Summary: There are 3 types of intimacy in marriage, kind of like a three legged stool. Sometimes we try to make it by on one or two of these but you can’t stay balanced in life and marriage without all three. This sermon deals with spiritual intimacy
Developing Intimacy in Marriage, Part 2
Last week, we looked at the challenge for followers of Christ of developing intimacy in our relationships in a sex crazed world. Intimacy is like a three legged stool. You have to have all three aspects to be balanced in marriage and to experience all God intends for your relationships. Last week, we introduced the first of three types of intimacy in marriage: emotional intimacy. Paul writes, “Husbands ought to love their wives as their own bodies. He who loves his wife loves himself.” Ephesians 5:28 In other words, we ought to be just as in touch with the needs of our spouse as we are our own. And just as we seek to fulfill our needs whether that be hunger, thirst or sleep, we must seek to fulfill the emotional needs of our spouse. The foundation of emotional intimacy is built on trust and vulnerability. You have to be able to trust each other implicitly so that you can be free to be who you really are while still knowing you will be loved and accepted unconditionally.
Our Scripture today teaches us that marriage is a holy union. The actual Greek here means to be brought into completeness. This is not just about being brought into wholeness with another person, we’re talking about a complete union with God reflected in our relationships. There’s a sacred union which occurs within the bonds of marriage meaning it is unlike any other. You get to know your spouse in a deeper way than you know anyone else. Intimacy is like a three legged stool. Image of a stool with emotional intimacy and spiritual intimacy Part of that comes through emotional intimacy but the second leg of that stool is spiritual intimacy. So what is spiritual intimacy? In his book, “The Spiritually Intimate Marriage,” Don Harvey says spiritual intimacy is: Being able to share your spiritual self, find this reciprocated, and have a sense of union with your mate. When you attain that, everything changes. You might compare it to the difference between a black-and-white TV and a Plasma HD television, or an old transistor radio to Surround Sound. Marriages which are spiritually intimate are able to enjoy a greater depth of intimacy than those who aren’t connected to each other spiritually.
Norman Wright tells the story of a young woman who came in his office animated: "I never dreamed what has happened in our marriage during the past year was possible. We've gone along for years just sort of ho-hum. Nothing bad, nothing spectacular—just steady. I guess we were in a rut. It was comfortable, and I guess we felt, or I did, that this was the way it would always be. But Jim came home from that men's conference and made all kinds of changes….The first thing he did was come up to me and apologize for not telling me that he prayed for me every day, and had for years. How would I have ever known?...A week later he asked me how I would feel about praying together and reading from the Bible occasionally. I have to laugh now because it's like he wanted me to but wasn't sure how I would respond. So we did. I can't explain why or what happened, but there is this incredible sense of bonding or closeness now that we never had before. We pray. We read. We share. Sometimes I call him and pray a sentence prayer for him over the phone. He does the same. And our sex life is a whole different story (now). Others have seen our relationship change. And when they ask, we tell them….we're finally experiencing what the Bible says about cleaving in the full sense of the word." And then Norman writes, “Spiritual bonding. Spiritual intimacy. Spiritual closeness. Desired, yet avoided. Available, yet elusive for so many… Many marriage partners today feel close to their spouses in every way except spiritually.” Brian Harbour puts it this way, “The greatest single cause of difficulty in the home today is a lack of spiritual concern. Either purposely or inadvertently, we leave God out of our marriages.” Marriage, more than anything is meant to be a spiritual commitment. This is what God intended and yet so few achieve it in their marriage.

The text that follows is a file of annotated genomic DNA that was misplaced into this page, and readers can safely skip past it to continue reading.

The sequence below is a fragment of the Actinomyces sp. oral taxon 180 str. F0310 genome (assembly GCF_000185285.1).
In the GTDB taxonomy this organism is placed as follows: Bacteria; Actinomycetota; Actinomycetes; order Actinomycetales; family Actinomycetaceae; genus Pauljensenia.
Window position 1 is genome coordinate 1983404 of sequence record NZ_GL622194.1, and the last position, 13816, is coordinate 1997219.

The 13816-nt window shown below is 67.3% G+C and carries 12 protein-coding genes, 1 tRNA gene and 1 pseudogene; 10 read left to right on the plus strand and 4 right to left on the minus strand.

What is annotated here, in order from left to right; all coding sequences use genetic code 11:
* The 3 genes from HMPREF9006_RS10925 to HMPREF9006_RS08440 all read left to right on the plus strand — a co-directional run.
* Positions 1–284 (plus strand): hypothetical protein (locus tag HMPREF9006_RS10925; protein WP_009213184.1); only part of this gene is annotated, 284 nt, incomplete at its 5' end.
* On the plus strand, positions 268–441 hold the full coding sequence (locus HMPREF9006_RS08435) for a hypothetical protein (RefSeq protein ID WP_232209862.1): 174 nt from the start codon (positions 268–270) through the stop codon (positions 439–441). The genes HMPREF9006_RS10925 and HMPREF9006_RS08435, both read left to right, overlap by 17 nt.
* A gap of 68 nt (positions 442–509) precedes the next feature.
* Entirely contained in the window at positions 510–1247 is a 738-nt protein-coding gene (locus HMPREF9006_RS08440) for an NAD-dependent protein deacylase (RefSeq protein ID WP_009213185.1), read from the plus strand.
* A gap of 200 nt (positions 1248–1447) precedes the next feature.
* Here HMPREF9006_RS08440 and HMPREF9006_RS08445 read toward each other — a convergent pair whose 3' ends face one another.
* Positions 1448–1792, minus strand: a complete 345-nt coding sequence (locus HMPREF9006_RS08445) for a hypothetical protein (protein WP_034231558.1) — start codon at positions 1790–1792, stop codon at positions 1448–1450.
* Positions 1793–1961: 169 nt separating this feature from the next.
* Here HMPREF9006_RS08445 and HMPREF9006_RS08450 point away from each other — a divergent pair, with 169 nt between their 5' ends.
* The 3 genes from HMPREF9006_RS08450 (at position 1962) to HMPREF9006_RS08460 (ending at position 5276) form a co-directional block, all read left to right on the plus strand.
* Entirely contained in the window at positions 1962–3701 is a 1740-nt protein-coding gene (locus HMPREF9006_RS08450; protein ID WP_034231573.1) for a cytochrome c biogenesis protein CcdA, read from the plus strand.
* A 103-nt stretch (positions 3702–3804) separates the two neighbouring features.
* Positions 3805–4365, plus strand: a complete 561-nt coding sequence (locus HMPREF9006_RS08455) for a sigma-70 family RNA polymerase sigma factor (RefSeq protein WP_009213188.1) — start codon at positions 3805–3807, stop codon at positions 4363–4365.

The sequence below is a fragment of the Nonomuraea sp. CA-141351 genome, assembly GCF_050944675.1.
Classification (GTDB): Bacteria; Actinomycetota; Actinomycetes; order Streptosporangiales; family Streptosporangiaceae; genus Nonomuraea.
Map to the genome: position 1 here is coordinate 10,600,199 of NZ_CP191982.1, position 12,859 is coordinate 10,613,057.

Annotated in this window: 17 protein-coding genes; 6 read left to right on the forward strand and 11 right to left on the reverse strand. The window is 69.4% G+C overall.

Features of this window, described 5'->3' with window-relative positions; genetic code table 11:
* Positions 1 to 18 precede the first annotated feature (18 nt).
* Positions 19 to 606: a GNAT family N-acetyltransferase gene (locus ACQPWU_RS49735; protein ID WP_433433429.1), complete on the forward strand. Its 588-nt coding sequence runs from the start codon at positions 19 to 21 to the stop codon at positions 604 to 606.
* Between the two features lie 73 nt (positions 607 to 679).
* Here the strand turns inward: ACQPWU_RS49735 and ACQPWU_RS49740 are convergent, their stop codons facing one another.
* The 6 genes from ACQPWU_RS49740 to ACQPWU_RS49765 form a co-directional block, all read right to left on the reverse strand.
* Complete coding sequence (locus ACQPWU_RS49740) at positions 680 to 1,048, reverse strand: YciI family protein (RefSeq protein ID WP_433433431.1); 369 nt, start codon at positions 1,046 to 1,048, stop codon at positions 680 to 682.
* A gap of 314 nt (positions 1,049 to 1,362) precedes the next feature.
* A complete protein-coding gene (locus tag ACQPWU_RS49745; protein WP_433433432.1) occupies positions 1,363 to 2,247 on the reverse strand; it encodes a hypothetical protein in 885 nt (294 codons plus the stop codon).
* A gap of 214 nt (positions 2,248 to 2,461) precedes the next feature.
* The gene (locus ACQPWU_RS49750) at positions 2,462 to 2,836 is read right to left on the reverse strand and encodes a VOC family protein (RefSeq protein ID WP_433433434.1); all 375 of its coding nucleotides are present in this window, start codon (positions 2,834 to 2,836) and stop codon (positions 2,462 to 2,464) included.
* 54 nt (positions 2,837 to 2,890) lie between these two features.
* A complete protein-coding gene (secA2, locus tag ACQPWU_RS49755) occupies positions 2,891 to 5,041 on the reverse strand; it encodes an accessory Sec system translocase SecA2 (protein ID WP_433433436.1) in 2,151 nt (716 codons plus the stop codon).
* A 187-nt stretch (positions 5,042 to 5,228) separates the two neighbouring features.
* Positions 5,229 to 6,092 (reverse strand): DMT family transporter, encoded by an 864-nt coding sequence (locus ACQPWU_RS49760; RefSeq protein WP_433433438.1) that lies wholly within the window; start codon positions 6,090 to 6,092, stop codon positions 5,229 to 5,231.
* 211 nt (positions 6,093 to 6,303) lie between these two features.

Why aren’t couples closer spiritually? First, many believe faith is a private matter. As long as we believe this, we will never be as strong as we can be standing together. In 1 Cor. 7:5 Paul calls couples to “devote yourselves to prayer…” Paul is speaking here of the spiritual relationship between a husband and wife which is the foundation to building a great marriage and sustaining a lifelong commitment to one another. We are meant to share the spiritual journey with each other. No man or woman is meant to be an island to themselves in the faith. You hear people say, “I don't need the church. I can worship on my own.” Well, let me ask you a question: if there’s war going on, would you rather fight that battle alone or with others by your side. Brothers and sisters, whether you acknowledge it or not, there’s a spiritual battle going on. 1 Peter 5:8 says, “Be of sober spirit, be on the alert Your adversary, the devil, prowls around like a roaring lion, seeking someone to devour.” This is why Paul calls us to “Put on the full armor of God, so that you will be able to stand firm against the schemes of the devil. For we do not wrestle against flesh and blood, but against the rulers, against the authorities, against the cosmic powers over this present darkness, against the spiritual forces of evil ….”